First: WELLBORE USE: In this aspect of the invention, the use of fully soluble particles in the wellbore (such as collagen or other water soluble polymer plastics or mixtures of these) to divert fluid flow from one zone to another and then dissolve is disclosed. The use of collagen (in both the uncrosslinked and crosslinked form) and soluble plastics are useful in diverting the flow of fluids in the well. These diverting materials should be in the range of 1 to 100 mesh size, preferably 4 to 50 mesh size and can be used in combination with other additives or plastic materials to enhance performance by diverting the flow of fluids from one zone to another.
These materials have been used as diverting ball sealers but recent tests have shown that the material could be used as a diverting agent to block fluid from flowing into one zone and into another of either higher pore pressure or lower permeability.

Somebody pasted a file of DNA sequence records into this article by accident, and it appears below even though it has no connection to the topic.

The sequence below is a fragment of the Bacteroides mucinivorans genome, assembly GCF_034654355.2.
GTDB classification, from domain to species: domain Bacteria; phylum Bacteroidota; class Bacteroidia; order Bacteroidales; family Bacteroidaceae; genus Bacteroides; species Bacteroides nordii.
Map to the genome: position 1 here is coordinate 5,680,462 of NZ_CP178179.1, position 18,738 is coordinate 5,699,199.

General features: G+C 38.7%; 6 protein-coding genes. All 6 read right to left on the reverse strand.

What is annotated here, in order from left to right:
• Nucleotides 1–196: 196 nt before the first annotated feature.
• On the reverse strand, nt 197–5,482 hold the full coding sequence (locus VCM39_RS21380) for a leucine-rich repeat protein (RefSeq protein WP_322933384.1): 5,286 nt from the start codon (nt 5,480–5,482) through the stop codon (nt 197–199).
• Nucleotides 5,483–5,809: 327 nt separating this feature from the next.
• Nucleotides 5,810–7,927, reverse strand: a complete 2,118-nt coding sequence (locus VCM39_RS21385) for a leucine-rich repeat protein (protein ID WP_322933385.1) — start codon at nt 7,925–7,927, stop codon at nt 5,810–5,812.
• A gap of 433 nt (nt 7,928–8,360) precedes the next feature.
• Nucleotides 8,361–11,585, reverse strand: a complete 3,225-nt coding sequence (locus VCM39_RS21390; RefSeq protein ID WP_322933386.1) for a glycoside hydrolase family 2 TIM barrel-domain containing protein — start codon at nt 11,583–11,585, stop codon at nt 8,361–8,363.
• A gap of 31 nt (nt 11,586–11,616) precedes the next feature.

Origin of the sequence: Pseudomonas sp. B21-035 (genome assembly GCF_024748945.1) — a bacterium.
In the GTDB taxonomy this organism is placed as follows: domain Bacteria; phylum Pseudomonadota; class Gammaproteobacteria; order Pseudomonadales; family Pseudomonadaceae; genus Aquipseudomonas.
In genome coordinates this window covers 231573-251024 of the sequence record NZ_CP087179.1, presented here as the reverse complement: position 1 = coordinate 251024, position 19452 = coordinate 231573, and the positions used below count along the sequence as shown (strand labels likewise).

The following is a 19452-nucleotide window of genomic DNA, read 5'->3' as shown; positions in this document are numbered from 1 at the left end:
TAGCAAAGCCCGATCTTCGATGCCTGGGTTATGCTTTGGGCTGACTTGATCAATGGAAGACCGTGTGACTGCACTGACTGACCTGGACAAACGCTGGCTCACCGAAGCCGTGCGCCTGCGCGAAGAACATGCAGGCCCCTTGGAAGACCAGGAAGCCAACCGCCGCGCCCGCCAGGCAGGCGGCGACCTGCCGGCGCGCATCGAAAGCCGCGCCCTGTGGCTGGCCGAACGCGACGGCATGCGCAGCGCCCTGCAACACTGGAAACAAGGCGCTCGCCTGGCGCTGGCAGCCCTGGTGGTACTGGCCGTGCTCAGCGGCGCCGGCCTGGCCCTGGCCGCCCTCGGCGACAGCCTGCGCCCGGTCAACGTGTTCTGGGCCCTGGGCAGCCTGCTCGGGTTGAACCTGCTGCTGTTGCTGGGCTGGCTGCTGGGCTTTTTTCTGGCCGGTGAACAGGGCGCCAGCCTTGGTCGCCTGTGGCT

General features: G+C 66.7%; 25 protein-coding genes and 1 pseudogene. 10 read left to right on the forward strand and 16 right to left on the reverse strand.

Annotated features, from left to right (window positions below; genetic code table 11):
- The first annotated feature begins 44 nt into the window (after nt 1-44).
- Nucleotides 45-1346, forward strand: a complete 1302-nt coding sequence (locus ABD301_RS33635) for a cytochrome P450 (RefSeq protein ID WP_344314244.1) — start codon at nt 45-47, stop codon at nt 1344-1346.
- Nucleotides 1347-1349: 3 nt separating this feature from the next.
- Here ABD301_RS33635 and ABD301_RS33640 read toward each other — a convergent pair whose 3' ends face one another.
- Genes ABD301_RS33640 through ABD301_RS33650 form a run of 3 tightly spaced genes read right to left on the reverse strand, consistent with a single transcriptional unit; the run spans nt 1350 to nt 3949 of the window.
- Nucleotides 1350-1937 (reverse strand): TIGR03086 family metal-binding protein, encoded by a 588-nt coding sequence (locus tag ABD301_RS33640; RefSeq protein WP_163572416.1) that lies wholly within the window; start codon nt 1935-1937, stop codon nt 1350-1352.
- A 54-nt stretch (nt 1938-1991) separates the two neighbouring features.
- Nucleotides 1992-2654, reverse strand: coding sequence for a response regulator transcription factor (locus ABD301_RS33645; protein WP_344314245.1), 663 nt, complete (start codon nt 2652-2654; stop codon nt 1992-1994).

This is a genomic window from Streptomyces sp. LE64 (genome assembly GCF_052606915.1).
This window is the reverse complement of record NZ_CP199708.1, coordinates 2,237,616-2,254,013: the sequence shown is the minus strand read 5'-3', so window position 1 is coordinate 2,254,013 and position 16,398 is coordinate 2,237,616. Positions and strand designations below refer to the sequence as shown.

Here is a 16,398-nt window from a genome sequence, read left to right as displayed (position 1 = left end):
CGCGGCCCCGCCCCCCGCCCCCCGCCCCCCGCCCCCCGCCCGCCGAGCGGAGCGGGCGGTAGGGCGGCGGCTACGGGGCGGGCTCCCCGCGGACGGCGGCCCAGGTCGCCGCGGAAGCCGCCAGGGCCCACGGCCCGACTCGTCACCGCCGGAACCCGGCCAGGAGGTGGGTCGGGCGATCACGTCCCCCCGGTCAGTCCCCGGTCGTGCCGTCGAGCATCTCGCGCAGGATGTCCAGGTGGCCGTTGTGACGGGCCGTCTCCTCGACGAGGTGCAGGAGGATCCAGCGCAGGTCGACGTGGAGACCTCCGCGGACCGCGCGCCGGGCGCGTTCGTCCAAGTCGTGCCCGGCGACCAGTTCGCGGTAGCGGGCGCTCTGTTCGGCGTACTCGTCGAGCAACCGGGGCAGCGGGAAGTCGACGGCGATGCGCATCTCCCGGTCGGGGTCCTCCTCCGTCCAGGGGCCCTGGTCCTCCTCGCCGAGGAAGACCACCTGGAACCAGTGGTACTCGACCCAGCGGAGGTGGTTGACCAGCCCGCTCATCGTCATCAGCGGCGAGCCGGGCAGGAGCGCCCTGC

The present invention provides a method treating a cased wellbore to divert flow of fluids from one zone to another. The method involves pumping into a wellbore a diverting fluid that is made up of an aqueous carrier liquid having dispersed therein a particulate form of a water soluble polymer and wherein the particulate polymer has a density greater than or less than the density of the carrier liquid. As the diverting fluid is pumped into the wellbore the particulate polymer settles into zones of the wellbore and thereby diverts flow of a treating fluid from one zone to another. Generally the treating fluid is diverted or blocked from flowing into a zone of higher pore pressure or lower permeability.